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Recording of the Week,
Beethoven Symphonies from Ádám Fischer and the Danish Chamber Orchestra
With a plethora of recordings of Beethoven's symphonies currently available, any new performance that wishes to stand out from the crowd must have something pretty special to bring to the table, and that's exactly what we have here with this set from Ádám Fischer and the Danish Chamber Orchestra. Not only is it full of top-notch playing, but it also has plenty of interesting, if sometimes controversial, things to say.
If you’re familiar with Fischer’s Haydn and Mozart recordings then you’ll know what I mean when I say that I think of him as very much an “interventionist” conductor, never content just to let the music speak for itself. Rather, what he tends to do is to add dozens of tiny nuances to what is on the printed page: a crescendo or an accent here, a holding-up or a pushing-ahead there. It's undoubtedly a major factor in revitalising these symphonies, to the extent that nothing ever comes across as routine.
More importantly, it never feels like he is imposing something just for the sake of finding new things to do: it all seems well thought out and makes sense musically. Often it's the tiniest of details, for instance in the last movement of the Fifth, where on the repeat of the opening section he slows down just a fraction for the first three chords. By doing this he gives them extra weight compared to when we first heard them, putting a new spin on them and thereby justifying the repeat of the musical material.
Occasionally some of these choices veer into somewhat more contentious territory, such as in the last movement of the Eroica, where Fischer changes one passage to solo strings rather than the full section, giving us a brief string quartet in the middle of this symphony. Also, in the closing moments of the Ninth, he slams on the brakes somewhat for the final choral repetitions of “Diesen Kuss der ganzen Welt”, which arguably engenders a slight loss of momentum leading up to the conclusion. Even in places like this, though, I could still appreciate the point Fischer was trying to make.
Also crucial is his careful attention to ensuring clear textures and a delicate balance: I had no problem hearing any of the piccolo runs that normally get drowned out towards the end of the Fifth, for example, and when Lars Møller, the bass soloist, sings his verse of the Ode to Joy in the finale of the Ninth, Fischer imbues the string pizzicatos with quite a bit more liveliness than usual, giving the whole passage an excitement and direction that was quite exhilarating. Tempos are generally brisk, notably in the first movement of the Pastoral, where Fischer makes it quite clear to his travelling companions that there is most certainly no time for dilly-dallying on this particular trip to the countryside! Having said that, any potential breathlessness is, I think, more than made up for by the added exuberance that his tempo brings, and by contrast there's a wonderfully relaxed lilt to the subsequent Scene by the Brook.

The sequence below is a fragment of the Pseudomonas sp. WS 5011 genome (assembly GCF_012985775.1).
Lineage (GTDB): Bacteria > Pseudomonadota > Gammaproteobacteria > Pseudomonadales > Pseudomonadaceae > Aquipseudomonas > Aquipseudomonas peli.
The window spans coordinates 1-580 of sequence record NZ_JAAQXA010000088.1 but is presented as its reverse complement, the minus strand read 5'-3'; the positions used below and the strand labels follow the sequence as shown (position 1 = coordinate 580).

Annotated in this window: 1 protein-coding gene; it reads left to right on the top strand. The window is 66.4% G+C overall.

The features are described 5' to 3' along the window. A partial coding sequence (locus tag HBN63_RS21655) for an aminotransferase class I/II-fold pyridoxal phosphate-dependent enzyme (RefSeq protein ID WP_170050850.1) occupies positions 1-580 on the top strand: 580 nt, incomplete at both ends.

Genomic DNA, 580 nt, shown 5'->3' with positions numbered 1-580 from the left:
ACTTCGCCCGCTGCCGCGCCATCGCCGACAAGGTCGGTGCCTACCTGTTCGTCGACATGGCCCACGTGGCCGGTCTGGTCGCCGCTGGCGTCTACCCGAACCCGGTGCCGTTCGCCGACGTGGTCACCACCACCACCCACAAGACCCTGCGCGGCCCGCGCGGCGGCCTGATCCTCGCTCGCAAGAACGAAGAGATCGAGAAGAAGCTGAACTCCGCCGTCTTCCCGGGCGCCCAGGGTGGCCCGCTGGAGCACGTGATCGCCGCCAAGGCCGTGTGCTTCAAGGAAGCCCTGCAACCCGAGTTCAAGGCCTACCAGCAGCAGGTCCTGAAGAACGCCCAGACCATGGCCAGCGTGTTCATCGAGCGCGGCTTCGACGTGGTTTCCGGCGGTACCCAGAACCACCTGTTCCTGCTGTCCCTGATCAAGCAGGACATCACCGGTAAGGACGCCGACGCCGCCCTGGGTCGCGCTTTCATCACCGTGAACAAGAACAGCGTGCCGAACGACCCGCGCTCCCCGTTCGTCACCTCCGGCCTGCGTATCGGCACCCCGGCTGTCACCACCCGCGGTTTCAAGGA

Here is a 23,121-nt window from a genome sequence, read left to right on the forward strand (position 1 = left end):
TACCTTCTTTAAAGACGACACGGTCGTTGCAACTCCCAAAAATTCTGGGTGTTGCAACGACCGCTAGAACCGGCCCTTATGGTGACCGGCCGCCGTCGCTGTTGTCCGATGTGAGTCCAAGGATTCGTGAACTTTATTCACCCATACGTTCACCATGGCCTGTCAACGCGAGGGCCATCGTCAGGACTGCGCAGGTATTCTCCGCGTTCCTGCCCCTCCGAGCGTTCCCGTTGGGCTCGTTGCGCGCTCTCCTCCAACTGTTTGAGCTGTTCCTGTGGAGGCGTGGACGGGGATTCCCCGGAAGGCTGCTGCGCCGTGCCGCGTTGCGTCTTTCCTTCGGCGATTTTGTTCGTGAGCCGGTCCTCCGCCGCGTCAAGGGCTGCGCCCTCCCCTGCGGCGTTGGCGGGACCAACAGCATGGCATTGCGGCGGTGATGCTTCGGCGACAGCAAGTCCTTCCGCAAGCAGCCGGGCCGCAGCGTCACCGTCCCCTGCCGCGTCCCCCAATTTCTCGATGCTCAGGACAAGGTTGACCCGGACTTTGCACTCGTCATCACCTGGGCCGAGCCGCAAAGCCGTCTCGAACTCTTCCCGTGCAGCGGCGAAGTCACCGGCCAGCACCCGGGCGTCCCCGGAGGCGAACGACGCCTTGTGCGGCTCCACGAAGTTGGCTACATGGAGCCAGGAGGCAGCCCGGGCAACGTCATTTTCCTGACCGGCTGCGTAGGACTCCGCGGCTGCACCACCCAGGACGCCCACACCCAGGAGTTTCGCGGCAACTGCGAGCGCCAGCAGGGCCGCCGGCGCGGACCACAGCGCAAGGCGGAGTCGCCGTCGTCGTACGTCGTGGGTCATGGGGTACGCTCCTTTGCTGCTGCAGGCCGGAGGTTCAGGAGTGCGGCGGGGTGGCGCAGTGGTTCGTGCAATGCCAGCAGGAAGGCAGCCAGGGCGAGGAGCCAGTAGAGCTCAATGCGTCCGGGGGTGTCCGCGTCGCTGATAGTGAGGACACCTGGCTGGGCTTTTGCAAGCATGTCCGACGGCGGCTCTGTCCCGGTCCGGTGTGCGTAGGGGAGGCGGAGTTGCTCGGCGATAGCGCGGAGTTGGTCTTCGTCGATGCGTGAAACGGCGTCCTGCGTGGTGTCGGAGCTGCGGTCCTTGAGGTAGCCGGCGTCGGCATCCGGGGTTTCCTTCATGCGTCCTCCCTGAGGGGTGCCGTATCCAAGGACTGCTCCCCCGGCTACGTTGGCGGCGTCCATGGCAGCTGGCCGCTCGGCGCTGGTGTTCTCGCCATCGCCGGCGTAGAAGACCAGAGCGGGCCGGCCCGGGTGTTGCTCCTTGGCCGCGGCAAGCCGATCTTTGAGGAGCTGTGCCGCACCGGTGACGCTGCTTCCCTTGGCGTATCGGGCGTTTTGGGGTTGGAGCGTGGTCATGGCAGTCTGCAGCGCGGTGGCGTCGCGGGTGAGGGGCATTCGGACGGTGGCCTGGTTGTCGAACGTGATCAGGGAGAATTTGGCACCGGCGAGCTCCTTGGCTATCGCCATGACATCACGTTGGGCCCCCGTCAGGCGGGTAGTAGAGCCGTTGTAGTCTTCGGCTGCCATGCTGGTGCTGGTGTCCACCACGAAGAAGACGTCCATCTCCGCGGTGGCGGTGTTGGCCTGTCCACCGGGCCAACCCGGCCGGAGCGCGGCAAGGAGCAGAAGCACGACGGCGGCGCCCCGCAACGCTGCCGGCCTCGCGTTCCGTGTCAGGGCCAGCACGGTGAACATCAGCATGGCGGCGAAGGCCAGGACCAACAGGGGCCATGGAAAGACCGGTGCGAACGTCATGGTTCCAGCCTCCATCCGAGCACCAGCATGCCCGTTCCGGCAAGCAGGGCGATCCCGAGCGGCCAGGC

I shouldn't neglect the part that the orchestra has to play in the success of these performances: the woodwind playing is light and delicate, and there’s a clarity to the string sound that means you hear so many things that frequently get lost. In the last movements of the Eighth and the Fourth their energised contribution makes the performance thrillingly electric. There's also some splendid horn playing, not least in the Trio section of the Eroica’s third movement, where the first horn sails pleasingly up to its high notes, and the second horn’s quavers ping out with perfect accuracy (I was very pleased to hear too that Fischer observes the sforzando accent on the horns’ first downbeat, a detail not always heeded). Similarly, the notorious horn players’ graveyard that is the slow movement of the Second here sees pinpoint precision from the horn duo as they negotiate their exposed arpeggios with grace and delicacy.
I could easily spend several more paragraphs listing all of the moments that elevate this recording, but I've already gone on far too long, so suffice it to say that even in the most familiar of symphonies such as the Fifth and Seventh, Fischer manages to forge his own path and find his own take on these works. The Danish players throw themselves into every accent and crescendo with great gusto, and I'm confident that even if you know these symphonies extremely well and already have several recordings, you'll still find plenty here to enthral, delight, and beguile you.